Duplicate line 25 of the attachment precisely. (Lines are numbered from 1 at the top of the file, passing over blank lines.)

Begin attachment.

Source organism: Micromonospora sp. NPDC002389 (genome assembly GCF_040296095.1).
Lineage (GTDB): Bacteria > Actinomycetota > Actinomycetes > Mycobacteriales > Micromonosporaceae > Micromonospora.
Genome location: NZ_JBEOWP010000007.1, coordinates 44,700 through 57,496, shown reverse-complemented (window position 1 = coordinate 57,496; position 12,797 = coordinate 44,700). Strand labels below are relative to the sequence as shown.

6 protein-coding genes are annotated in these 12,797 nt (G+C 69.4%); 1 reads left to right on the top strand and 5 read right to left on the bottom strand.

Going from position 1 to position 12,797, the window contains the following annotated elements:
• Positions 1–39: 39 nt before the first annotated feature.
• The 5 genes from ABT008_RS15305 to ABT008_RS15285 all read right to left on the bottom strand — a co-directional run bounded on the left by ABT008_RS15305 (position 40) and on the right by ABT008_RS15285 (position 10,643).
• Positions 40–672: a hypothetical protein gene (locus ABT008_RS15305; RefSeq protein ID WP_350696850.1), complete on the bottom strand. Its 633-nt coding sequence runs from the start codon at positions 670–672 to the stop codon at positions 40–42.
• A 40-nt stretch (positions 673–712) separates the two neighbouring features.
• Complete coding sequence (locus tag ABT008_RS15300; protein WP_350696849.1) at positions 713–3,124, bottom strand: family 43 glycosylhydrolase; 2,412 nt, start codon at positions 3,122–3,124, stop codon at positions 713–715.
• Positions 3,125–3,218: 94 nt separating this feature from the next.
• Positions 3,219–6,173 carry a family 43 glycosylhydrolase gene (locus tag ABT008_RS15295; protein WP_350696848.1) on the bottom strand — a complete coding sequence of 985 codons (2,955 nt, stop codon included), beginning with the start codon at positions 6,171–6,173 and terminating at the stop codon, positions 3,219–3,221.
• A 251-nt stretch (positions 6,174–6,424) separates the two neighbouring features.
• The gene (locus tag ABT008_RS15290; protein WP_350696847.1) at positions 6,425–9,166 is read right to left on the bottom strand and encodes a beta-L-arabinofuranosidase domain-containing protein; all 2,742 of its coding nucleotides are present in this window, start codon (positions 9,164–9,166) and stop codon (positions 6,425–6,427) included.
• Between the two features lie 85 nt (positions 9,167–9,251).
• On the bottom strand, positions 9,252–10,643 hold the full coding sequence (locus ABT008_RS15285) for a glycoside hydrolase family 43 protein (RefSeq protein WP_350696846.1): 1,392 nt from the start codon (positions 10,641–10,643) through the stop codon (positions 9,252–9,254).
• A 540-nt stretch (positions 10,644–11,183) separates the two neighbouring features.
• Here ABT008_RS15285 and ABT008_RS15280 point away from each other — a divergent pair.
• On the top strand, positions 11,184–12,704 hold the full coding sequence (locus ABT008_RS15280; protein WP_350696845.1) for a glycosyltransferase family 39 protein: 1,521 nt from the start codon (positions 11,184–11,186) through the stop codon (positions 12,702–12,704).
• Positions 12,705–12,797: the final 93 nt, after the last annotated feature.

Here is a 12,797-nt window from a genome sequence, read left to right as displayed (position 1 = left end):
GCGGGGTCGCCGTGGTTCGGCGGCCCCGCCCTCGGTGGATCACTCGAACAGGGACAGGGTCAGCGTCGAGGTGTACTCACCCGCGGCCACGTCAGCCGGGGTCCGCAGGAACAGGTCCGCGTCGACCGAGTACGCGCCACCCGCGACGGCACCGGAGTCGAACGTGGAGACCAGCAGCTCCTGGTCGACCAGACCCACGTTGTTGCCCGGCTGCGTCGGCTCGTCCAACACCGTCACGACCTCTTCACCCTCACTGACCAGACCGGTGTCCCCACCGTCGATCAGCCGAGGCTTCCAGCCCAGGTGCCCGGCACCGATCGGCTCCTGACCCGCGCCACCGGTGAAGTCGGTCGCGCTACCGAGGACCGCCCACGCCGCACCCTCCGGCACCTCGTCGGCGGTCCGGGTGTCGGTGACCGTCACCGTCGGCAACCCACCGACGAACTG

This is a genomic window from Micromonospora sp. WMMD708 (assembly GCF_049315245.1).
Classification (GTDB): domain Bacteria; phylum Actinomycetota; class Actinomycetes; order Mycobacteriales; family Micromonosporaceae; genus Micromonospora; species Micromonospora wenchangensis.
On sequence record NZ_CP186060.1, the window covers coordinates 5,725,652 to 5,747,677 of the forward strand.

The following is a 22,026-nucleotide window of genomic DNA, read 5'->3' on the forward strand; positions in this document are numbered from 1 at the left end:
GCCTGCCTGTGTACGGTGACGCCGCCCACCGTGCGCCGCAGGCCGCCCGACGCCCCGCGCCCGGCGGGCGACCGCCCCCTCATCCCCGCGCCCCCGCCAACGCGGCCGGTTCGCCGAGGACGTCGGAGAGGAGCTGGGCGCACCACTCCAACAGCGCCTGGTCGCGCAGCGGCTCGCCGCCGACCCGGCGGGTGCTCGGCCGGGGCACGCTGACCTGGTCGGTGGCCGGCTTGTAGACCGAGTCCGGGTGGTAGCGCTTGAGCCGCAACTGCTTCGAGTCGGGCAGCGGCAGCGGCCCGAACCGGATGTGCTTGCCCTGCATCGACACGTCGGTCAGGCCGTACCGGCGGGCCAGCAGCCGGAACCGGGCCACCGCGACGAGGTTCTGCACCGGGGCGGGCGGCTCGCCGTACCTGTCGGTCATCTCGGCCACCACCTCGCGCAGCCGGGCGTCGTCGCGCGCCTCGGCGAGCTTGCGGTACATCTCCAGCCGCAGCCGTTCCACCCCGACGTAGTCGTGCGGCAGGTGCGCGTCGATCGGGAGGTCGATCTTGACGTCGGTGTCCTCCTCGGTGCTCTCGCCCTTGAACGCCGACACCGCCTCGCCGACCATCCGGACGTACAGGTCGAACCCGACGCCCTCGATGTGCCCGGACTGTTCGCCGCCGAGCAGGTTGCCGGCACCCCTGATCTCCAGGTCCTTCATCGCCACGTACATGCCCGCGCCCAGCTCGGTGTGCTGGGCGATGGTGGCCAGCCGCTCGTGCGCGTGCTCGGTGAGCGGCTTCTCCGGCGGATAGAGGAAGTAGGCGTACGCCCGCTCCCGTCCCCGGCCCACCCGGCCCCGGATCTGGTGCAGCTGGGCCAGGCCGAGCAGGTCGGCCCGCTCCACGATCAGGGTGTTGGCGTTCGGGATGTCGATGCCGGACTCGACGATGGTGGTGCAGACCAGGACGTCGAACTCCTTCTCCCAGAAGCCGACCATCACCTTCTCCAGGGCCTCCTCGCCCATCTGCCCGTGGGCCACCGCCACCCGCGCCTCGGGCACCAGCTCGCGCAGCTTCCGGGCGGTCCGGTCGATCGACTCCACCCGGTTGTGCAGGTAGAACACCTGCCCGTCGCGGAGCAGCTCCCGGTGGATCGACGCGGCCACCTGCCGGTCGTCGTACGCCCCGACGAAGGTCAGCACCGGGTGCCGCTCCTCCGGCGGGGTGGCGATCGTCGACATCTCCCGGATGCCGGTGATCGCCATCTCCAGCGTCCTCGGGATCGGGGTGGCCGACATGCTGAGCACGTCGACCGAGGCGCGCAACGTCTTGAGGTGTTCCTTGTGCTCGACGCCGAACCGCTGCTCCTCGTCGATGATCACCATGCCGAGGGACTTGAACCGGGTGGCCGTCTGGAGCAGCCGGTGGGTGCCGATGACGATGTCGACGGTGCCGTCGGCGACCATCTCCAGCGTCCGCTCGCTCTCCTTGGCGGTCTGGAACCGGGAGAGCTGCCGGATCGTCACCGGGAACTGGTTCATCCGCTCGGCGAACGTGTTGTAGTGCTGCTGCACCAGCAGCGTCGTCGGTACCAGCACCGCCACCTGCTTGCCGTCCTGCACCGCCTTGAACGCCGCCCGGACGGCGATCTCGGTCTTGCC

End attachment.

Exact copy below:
On sequence record NZ_CP186060.1, the window covers coordinates 5,725,652 to 5,747,677 of the forward strand.